Notes for Editors

The research publication was supported by the Oxford Internet Institute research programme on AI and Work, funded by the Dieter Schwarz Foundation.  This research has gone through the University of Oxford’s ethical review process, the CUREC number associated with this is: SSH_OII_CIA_22_022.

About the OII

The Oxford Internet Institute (OII) is a multidisciplinary research and teaching department of the University of Oxford, dedicated to the social science of the Internet. Drawing from many different disciplines, the OII works to understand how individual and collective behaviour online shapes our social, economic and political world. Since its founding in 2001, research from the OII has had a significant impact on policy debate, formulation and implementation around the globe, as well as a secondary impact on people’s wellbeing, safety and understanding. Drawing on many different disciplines, the OII takes a combined approach to tackling society’s big questions, with the aim of positively shaping the development of the digital world for the public good.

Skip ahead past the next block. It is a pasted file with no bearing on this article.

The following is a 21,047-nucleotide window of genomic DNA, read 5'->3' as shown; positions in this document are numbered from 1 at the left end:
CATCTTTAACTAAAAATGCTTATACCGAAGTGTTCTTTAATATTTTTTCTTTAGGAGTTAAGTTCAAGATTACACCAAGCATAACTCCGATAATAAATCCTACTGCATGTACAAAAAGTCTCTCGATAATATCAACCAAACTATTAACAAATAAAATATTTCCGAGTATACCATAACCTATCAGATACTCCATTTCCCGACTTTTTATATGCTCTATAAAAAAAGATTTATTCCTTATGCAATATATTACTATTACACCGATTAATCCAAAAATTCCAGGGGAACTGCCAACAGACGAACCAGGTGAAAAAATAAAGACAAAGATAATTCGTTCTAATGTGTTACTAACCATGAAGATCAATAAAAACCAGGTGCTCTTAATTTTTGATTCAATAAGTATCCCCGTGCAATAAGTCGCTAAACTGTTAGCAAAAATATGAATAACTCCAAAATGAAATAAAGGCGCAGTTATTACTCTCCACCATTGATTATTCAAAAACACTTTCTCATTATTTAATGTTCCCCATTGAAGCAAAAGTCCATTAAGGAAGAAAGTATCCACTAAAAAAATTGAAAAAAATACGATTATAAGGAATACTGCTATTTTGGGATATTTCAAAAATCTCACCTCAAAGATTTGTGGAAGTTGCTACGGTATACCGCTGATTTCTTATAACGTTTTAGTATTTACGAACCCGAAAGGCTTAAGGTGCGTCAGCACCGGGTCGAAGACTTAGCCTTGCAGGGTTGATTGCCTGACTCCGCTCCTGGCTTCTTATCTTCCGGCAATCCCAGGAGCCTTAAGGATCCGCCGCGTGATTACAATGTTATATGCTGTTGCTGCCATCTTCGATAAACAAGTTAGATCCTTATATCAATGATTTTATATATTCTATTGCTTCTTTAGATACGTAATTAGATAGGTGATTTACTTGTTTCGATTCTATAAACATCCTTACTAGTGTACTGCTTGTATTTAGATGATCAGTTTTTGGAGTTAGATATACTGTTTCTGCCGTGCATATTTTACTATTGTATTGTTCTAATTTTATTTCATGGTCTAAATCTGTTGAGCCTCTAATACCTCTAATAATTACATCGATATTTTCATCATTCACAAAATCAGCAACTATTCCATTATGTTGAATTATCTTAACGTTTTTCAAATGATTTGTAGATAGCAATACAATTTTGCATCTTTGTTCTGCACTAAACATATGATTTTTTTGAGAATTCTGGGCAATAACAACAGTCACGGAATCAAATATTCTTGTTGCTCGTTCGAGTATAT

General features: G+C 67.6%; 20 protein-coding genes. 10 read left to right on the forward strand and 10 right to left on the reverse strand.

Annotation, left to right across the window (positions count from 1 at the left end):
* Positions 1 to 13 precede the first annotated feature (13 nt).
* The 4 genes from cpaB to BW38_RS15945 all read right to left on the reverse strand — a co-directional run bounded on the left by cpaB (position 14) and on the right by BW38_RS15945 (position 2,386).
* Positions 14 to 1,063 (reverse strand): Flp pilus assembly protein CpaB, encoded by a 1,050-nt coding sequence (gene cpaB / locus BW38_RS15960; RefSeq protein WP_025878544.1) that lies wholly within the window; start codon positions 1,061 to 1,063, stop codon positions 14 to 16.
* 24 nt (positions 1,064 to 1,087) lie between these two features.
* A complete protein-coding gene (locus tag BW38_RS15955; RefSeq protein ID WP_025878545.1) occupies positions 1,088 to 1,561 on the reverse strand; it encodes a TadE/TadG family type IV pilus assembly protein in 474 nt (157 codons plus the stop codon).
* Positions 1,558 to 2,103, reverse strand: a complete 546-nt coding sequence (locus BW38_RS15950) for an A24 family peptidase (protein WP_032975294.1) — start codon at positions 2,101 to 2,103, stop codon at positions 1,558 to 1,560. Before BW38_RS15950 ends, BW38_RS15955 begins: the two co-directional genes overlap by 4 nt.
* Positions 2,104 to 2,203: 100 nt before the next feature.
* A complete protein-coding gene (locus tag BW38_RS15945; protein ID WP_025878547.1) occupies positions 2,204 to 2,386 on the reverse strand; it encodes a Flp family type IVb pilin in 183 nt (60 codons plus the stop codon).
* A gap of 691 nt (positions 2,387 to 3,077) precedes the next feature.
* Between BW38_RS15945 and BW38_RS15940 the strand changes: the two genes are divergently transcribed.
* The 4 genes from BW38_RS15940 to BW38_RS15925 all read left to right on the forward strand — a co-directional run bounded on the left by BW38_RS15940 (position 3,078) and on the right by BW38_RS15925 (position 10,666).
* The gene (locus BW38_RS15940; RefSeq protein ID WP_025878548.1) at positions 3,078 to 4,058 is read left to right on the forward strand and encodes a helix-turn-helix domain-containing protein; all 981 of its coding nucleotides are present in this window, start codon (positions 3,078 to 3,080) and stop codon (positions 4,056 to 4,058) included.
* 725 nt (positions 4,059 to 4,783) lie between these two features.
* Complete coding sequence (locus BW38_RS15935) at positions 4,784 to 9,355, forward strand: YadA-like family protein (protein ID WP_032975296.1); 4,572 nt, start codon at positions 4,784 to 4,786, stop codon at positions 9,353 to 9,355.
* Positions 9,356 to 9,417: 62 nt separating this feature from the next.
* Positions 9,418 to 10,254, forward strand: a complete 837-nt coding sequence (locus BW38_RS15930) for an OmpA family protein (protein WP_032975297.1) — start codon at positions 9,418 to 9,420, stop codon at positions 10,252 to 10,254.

About the University of Oxford

Oxford University has been placed number one in the Times Higher Education World University Rankings for the seventh year running, and ​number two in the QS World Rankings 2022. At the heart of this success are the twin-pillars of our ground-breaking research and innovation and our distinctive educational offer. Oxford is world-famous for research and teaching excellence and home to some of the most talented people from across the globe. Our work helps the lives of millions, solving real-world problems through a huge network of partnerships and collaborations. The breadth and interdisciplinary nature of our research alongside our personalised approach to teaching sparks imaginative and inventive insights and solutions.